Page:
How do bacteria continue to evade death by antibiotics? Guillaume Lambert applies physics to the task of discovering how. A physicist by training, Lambert uses his physicist’s tool kit to pursue... Read more about Guillaume Lambert featured in Cornell Research
Peter McMahon featured in Cornell Research
What’s Next in Computing? Exploring the Possibilities
What do pharmaceutical drugs, rechargeable batteries, and solar cells have in common? They share the potential to reap great benefits in design from the simulation of their behavior at the level of quantum mechanics. The trouble is, simulating the quantum mechanics of these systems can be extraordinarily difficult for even the largest supercomputers. The simulation entails keeping track of and performing calculations on a number of variables that grow exponentially with the number of electrons in each molecule.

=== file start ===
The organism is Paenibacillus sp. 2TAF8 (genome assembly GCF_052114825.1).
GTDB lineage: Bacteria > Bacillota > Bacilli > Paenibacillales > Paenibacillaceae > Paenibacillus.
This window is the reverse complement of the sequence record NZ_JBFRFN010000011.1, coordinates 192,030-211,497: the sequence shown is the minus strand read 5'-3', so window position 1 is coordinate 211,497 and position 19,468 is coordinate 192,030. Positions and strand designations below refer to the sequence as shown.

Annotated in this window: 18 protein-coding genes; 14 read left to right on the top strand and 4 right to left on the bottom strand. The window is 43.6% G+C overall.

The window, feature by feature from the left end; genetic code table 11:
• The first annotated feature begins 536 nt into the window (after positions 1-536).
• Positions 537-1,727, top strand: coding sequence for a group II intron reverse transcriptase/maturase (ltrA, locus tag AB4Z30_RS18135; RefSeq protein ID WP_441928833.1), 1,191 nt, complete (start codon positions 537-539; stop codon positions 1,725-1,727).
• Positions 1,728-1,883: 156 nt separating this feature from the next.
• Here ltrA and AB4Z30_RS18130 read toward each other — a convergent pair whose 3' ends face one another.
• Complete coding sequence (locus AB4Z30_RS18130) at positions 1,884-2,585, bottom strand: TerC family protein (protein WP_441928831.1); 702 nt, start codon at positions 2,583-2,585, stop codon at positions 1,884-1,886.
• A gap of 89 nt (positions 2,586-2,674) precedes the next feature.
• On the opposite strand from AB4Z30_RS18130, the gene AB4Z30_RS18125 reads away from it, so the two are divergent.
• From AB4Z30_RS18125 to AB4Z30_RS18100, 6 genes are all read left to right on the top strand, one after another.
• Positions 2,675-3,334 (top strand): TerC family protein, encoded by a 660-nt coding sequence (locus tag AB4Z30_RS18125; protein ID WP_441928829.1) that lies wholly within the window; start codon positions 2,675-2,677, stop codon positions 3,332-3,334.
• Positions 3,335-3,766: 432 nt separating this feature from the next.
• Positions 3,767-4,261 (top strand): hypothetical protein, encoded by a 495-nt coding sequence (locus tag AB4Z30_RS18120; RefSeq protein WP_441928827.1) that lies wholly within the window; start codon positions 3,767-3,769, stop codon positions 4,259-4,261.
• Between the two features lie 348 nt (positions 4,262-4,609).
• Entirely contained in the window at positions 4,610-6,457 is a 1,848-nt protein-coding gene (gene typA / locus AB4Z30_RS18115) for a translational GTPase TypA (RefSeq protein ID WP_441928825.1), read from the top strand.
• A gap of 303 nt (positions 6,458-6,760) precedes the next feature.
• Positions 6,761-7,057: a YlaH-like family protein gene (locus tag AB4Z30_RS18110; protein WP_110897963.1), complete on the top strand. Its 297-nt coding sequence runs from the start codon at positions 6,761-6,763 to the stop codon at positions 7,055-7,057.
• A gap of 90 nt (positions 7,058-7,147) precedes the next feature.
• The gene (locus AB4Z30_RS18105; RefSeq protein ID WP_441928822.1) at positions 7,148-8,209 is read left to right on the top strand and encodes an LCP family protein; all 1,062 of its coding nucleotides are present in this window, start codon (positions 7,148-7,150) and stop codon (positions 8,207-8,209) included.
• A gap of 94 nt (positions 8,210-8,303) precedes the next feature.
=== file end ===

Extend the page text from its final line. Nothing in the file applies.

For many systems, a full quantum-mechanical simulation would take even a supercomputer thousands of years to complete. This difficulty of simulating quantum systems inspired physicist Richard Feynman to propose, in the early 1980s, the development of a computer that operates quantum mechanically in a fundamental way.
“Feynman’s idea was that it would be natural to use a computer that itself was quantum mechanical to simulate quantum-mechanical systems,” says Peter L. McMahon, Applied and Engineering Physics. “A quantum computer would not suffer from the exponential size of the state of the system being simulated because it can be mapped to the internal state of the quantum computer, which is also exponentially large.”
"I’m drawn to this intersection between physics and computation.”
Learn more about the quantum research of AEP Assistant Professor Peter McMahon in this new Cornell Research article.
“How do you get photonic qubits to talk to each other? It’s possible to make them do so, but they don’t naturally want to.”
For further information, view the full McMahon Cornell Research article.